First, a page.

|Photos||Video & Audio||Blogs||Statistics||Archive||Shop||Mobile|
September 1, 2012
A malfunctioning top order and an injury to Mitchell Starc are Australia's major worries after a hefty defeat to Pakistan in the second ODI in Abu Dhabi. Matthew Wade was dismissed cheaply and David Warner scratched around ineffectually as the tourists slipped to 87 for 4, having been 67 for 4 in the first match of the series in Sharjah.
Starc complained of a side/chest injury when Australia were in the field, and is now an unlikely starter for the series-deciding match in Sharjah. His absence would likely mean an ODI debut for Alister McDermott.
Irrespective of who bowls for Australia in the final match, they will be hoping to be given a greater start by Wade and Warner, though the captain Michael Clarke also put himself in line for blame after making a trio of starts in three matches in the UAE without once going on to a century.
"It's disappointing I think as a top four batter, a big part of your role is to go on and make hundreds, make big scores and I've been as much to blame as anyone," Clarke said. "I've got three starts now and haven't been able to go on, so it's an area I need to continue to work on, and our top order needs to do so.
"We've got to have a better foundation than what we did today, with our top three putting their hands up to bat deeper through the innings, to allow our tail to play with more freedom."
There was very little freedom evident in Warner's game in particular, as he puzzled over 68 balls to make 24 before succumbing to Saeed Ajmal's beguiling spin. Clarke acknowledged that his opening batsman had looked out of sorts, but credited Pakistan for forcing Warner onto the defensive.
"You probably have to ask David that," Clarke said in response to a question about how circumspect Warner had seemed. "I think he found it quite difficult to score, and full credit to Pakistan, I thought they played really well today, they bowled really well upfront then they came out and played really well with the bat, so I don't want to take anything away from Pakistan, they outplayed us."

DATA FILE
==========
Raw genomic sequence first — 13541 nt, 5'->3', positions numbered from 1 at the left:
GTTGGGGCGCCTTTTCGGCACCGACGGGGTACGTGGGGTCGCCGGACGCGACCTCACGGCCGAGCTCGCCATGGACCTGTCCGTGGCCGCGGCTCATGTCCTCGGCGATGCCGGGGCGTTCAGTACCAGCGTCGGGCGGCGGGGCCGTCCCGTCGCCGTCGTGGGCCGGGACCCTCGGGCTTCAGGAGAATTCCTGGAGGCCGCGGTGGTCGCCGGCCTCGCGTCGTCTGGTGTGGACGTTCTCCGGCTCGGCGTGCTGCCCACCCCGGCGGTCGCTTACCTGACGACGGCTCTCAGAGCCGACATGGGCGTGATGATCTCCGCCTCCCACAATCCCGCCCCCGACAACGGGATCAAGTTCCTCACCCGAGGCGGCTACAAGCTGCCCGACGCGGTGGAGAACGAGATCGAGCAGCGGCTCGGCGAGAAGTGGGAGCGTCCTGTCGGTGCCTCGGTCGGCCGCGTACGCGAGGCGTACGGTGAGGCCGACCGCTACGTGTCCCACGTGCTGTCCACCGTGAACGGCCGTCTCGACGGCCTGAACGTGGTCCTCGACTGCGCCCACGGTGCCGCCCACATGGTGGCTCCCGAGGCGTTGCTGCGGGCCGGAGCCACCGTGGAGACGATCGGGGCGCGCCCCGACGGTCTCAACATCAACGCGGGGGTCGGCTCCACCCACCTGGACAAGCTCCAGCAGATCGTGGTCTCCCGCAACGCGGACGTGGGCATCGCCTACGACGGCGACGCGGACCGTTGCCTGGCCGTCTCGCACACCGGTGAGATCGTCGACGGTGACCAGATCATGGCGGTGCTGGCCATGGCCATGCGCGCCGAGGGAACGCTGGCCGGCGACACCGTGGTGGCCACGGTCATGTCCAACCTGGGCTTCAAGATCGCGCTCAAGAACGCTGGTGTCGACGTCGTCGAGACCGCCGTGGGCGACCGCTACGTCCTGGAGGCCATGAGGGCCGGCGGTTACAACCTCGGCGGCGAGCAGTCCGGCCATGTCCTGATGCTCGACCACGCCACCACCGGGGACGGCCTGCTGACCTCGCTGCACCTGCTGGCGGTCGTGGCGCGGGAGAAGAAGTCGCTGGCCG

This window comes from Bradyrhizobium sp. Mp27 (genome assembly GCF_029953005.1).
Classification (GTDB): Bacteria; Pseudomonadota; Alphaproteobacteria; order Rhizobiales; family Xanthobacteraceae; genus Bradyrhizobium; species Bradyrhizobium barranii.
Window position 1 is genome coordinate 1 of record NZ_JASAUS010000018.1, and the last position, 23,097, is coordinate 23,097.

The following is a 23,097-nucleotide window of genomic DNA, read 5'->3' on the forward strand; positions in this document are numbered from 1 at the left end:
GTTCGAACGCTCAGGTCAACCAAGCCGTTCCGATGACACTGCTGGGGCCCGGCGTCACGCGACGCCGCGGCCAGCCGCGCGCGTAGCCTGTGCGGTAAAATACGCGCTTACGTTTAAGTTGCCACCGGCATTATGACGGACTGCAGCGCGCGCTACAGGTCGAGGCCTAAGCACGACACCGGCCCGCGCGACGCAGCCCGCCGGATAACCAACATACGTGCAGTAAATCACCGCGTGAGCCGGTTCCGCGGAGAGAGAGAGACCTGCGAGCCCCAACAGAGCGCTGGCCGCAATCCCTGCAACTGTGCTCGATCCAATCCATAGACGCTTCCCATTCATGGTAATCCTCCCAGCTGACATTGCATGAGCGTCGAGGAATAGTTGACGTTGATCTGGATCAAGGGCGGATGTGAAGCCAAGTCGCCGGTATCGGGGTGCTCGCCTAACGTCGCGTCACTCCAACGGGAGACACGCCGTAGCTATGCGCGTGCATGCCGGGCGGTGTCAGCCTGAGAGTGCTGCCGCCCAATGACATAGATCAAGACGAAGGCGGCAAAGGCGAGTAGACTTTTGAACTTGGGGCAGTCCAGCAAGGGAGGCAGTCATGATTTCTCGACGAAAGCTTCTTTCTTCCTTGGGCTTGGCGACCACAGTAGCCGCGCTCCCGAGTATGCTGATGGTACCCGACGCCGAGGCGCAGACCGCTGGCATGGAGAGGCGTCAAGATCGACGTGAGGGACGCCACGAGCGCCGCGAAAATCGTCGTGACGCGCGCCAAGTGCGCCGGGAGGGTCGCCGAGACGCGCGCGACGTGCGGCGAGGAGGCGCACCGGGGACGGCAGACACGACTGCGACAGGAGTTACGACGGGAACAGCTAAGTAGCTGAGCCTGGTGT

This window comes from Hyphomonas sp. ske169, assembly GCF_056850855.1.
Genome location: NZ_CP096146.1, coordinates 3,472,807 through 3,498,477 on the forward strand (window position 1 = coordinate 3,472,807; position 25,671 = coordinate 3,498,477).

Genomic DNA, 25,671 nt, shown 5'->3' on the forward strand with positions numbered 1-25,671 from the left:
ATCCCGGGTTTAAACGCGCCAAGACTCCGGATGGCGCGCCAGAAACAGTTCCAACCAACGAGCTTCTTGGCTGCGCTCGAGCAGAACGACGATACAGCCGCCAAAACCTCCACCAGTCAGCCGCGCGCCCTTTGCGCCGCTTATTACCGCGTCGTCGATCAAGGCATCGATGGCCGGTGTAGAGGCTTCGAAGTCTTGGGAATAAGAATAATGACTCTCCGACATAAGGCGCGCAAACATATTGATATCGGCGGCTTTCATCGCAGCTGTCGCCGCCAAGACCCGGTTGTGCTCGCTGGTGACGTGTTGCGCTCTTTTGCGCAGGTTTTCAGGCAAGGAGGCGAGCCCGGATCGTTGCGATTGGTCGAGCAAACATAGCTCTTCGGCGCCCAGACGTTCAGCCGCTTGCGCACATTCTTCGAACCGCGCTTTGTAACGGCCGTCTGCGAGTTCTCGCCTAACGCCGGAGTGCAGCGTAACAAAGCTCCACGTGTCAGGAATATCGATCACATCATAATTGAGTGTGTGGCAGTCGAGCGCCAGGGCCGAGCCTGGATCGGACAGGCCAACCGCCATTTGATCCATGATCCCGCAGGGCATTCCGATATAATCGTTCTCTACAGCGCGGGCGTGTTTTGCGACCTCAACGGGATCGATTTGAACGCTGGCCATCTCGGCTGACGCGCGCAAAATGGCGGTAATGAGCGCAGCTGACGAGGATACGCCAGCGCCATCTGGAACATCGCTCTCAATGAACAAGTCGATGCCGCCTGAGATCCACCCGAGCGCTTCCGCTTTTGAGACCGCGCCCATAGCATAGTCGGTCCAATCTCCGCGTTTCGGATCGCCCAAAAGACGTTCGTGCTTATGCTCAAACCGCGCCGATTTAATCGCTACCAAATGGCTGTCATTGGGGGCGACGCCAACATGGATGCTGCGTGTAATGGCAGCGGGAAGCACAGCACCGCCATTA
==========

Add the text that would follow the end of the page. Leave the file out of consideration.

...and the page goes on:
Clarke said he had been wrong-footed at the toss by the fact that the team's match eve training had revealed far less dew on the ground than would become evident when Australia tried to defend their target. The bowlers gave up 20 wides and struggled to grip the ball as Pakistan waltzed to victory.
"We trained here late last night and there was nowhere near that much dew, so it was certainly a surprise for all of us once we walked out to field today," Clarke said. "So it was the wrong decision after winning the toss to bat first.
"We were off today, we didn't play as well as we'd have liked, no doubt about that, but two days ago we beat Pakistan in the first one-dayer in conditions we're about to go back and play in, so we can take a lot of confidence out of that."
Pakistan's captain Misbah-ul-Haq acknowledged that the dew had helped his side. "It was a good toss to lose," he said. "Both the teams were not sure about what was going to happen because yesterday there wasn't so much dew. But today dew was a major factor."
Daniel Brettig is an assistant editor at ESPNcricinfo. He tweets hereFeeds: Daniel Brettig
© ESPN Sports Media Ltd.
|Comments have now been closed for this article
Also, most brothers in a Test XI, and the fastest to 20 ODI centuries
Out of 70 batsmen who've scored 15 or more Test hundreds only five are from Pakistan, but Younis Khan's appetite for hundreds matches that of some of the top contemporary batsmen
The offspinner was Australia's highest wicket-taker in 2013, but his form has dipped sharply this year
When a team loses its best bowler, it is expected that the team's performance will suffer. As usual, Pakistan defied the expectations